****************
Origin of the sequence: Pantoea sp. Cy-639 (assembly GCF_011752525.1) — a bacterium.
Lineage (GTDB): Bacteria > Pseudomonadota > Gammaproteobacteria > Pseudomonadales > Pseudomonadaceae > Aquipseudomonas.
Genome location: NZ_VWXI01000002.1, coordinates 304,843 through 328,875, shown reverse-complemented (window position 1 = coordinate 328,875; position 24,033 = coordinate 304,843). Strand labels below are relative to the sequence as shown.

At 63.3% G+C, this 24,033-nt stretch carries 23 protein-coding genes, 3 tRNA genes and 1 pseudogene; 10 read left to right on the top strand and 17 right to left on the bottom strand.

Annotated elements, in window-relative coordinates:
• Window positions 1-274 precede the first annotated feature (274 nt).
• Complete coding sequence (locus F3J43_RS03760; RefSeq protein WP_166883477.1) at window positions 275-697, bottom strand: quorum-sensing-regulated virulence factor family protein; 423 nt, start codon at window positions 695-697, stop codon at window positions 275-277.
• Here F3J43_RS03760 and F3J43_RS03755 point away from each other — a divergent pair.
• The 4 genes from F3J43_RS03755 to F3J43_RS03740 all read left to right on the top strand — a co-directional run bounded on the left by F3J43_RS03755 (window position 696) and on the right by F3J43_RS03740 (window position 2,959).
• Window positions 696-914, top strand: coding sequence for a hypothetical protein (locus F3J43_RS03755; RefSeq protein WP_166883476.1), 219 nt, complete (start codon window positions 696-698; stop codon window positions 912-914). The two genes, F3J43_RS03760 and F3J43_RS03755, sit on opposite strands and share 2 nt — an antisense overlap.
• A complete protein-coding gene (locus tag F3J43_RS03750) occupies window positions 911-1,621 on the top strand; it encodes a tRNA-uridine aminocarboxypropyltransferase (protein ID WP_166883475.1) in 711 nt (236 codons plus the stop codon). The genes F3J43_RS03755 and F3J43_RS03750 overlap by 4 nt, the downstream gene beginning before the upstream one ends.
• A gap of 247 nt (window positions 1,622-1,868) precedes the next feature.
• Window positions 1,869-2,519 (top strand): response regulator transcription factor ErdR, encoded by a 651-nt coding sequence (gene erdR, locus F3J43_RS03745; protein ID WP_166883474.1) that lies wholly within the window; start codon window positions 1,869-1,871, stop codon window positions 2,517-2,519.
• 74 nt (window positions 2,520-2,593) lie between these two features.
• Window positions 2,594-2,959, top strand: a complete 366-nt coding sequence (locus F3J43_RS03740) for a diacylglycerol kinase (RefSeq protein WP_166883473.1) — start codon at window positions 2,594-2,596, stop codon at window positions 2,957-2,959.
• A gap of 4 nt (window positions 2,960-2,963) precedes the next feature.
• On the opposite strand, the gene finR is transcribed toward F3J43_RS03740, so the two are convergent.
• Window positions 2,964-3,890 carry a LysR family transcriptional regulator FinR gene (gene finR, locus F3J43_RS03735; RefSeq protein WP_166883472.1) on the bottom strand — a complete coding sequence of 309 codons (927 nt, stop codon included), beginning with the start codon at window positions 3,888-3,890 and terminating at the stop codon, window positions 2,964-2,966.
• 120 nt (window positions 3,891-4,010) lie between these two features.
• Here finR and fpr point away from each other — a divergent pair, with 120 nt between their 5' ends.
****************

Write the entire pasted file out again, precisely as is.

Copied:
Origin of the sequence: Pantoea sp. Cy-639 (assembly GCF_011752525.1) — a bacterium.
Lineage (GTDB): Bacteria > Pseudomonadota > Gammaproteobacteria > Pseudomonadales > Pseudomonadaceae > Aquipseudomonas.
Genome location: NZ_VWXI01000002.1, coordinates 304,843 through 328,875, shown reverse-complemented (window position 1 = coordinate 328,875; position 24,033 = coordinate 304,843). Strand labels below are relative to the sequence as shown.

At 63.3% G+C, this 24,033-nt stretch carries 23 protein-coding genes, 3 tRNA genes and 1 pseudogene; 10 read left to right on the top strand and 17 right to left on the bottom strand.

Annotated elements, in window-relative coordinates:
• Window positions 1-274 precede the first annotated feature (274 nt).
• Complete coding sequence (locus F3J43_RS03760; RefSeq protein WP_166883477.1) at window positions 275-697, bottom strand: quorum-sensing-regulated virulence factor family protein; 423 nt, start codon at window positions 695-697, stop codon at window positions 275-277.
• Here F3J43_RS03760 and F3J43_RS03755 point away from each other — a divergent pair.
• The 4 genes from F3J43_RS03755 to F3J43_RS03740 all read left to right on the top strand — a co-directional run bounded on the left by F3J43_RS03755 (window position 696) and on the right by F3J43_RS03740 (window position 2,959).
• Window positions 696-914, top strand: coding sequence for a hypothetical protein (locus F3J43_RS03755; RefSeq protein WP_166883476.1), 219 nt, complete (start codon window positions 696-698; stop codon window positions 912-914). The two genes, F3J43_RS03760 and F3J43_RS03755, sit on opposite strands and share 2 nt — an antisense overlap.
• A complete protein-coding gene (locus tag F3J43_RS03750) occupies window positions 911-1,621 on the top strand; it encodes a tRNA-uridine aminocarboxypropyltransferase (protein ID WP_166883475.1) in 711 nt (236 codons plus the stop codon). The genes F3J43_RS03755 and F3J43_RS03750 overlap by 4 nt, the downstream gene beginning before the upstream one ends.
• A gap of 247 nt (window positions 1,622-1,868) precedes the next feature.
• Window positions 1,869-2,519 (top strand): response regulator transcription factor ErdR, encoded by a 651-nt coding sequence (gene erdR, locus F3J43_RS03745; protein ID WP_166883474.1) that lies wholly within the window; start codon window positions 1,869-1,871, stop codon window positions 2,517-2,519.
• 74 nt (window positions 2,520-2,593) lie between these two features.
• Window positions 2,594-2,959, top strand: a complete 366-nt coding sequence (locus F3J43_RS03740) for a diacylglycerol kinase (RefSeq protein WP_166883473.1) — start codon at window positions 2,594-2,596, stop codon at window positions 2,957-2,959.
• A gap of 4 nt (window positions 2,960-2,963) precedes the next feature.
• On the opposite strand, the gene finR is transcribed toward F3J43_RS03740, so the two are convergent.
• Window positions 2,964-3,890 carry a LysR family transcriptional regulator FinR gene (gene finR, locus F3J43_RS03735; RefSeq protein WP_166883472.1) on the bottom strand — a complete coding sequence of 309 codons (927 nt, stop codon included), beginning with the start codon at window positions 3,888-3,890 and terminating at the stop codon, window positions 2,964-2,966.
• 120 nt (window positions 3,891-4,010) lie between these two features.
• Here finR and fpr point away from each other — a divergent pair, with 120 nt between their 5' ends.